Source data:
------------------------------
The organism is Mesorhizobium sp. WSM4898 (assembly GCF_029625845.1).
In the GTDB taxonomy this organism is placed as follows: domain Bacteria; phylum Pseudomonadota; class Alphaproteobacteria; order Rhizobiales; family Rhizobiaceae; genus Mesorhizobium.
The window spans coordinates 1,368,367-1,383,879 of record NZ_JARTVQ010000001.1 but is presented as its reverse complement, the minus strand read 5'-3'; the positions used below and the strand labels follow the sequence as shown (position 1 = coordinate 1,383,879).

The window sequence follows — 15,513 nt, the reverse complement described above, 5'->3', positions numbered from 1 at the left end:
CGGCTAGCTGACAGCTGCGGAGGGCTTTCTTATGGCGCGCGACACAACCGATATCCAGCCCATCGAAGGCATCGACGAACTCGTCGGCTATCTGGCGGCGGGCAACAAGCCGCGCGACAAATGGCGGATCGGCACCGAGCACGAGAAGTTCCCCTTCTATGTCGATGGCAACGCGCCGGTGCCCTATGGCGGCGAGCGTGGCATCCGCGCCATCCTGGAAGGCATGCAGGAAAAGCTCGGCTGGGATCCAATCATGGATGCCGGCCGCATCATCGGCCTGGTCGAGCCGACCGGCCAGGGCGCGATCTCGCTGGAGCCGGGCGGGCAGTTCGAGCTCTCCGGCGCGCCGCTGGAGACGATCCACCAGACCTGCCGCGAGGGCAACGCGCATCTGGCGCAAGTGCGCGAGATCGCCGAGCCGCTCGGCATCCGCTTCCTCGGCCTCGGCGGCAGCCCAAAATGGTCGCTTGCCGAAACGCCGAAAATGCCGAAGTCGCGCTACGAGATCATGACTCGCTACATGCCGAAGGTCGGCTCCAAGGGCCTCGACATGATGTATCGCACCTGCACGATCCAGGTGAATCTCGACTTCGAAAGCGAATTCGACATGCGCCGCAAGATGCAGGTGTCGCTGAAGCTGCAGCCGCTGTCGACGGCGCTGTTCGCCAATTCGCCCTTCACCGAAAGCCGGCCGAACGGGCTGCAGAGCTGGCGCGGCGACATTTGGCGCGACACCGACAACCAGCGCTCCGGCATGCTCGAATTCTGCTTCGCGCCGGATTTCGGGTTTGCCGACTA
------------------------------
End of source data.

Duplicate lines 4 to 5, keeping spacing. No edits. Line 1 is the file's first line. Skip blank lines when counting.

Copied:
The window sequence follows — 15,513 nt, the reverse complement described above, 5'->3', positions numbered from 1 at the left end:
CGGCTAGCTGACAGCTGCGGAGGGCTTTCTTATGGCGCGCGACACAACCGATATCCAGCCCATCGAAGGCATCGACGAACTCGTCGGCTATCTGGCGGCGGGCAACAAGCCGCGCGACAAATGGCGGATCGGCACCGAGCACGAGAAGTTCCCCTTCTATGTCGATGGCAACGCGCCGGTGCCCTATGGCGGCGAGCGTGGCATCCGCGCCATCCTGGAAGGCATGCAGGAAAAGCTCGGCTGGGATCCAATCATGGATGCCGGCCGCATCATCGGCCTGGTCGAGCCGACCGGCCAGGGCGCGATCTCGCTGGAGCCGGGCGGGCAGTTCGAGCTCTCCGGCGCGCCGCTGGAGACGATCCACCAGACCTGCCGCGAGGGCAACGCGCATCTGGCGCAAGTGCGCGAGATCGCCGAGCCGCTCGGCATCCGCTTCCTCGGCCTCGGCGGCAGCCCAAAATGGTCGCTTGCCGAAACGCCGAAAATGCCGAAGTCGCGCTACGAGATCATGACTCGCTACATGCCGAAGGTCGGCTCCAAGGGCCTCGACATGATGTATCGCACCTGCACGATCCAGGTGAATCTCGACTTCGAAAGCGAATTCGACATGCGCCGCAAGATGCAGGTGTCGCTGAAGCTGCAGCCGCTGTCGACGGCGCTGTTCGCCAATTCGCCCTTCACCGAAAGCCGGCCGAACGGGCTGCAGAGCTGGCGCGGCGACATTTGGCGCGACACCGACAACCAGCGCTCCGGCATGCTCGAATTCTGCTTCGCGCCGGATTTCGGGTTTGCCGACTA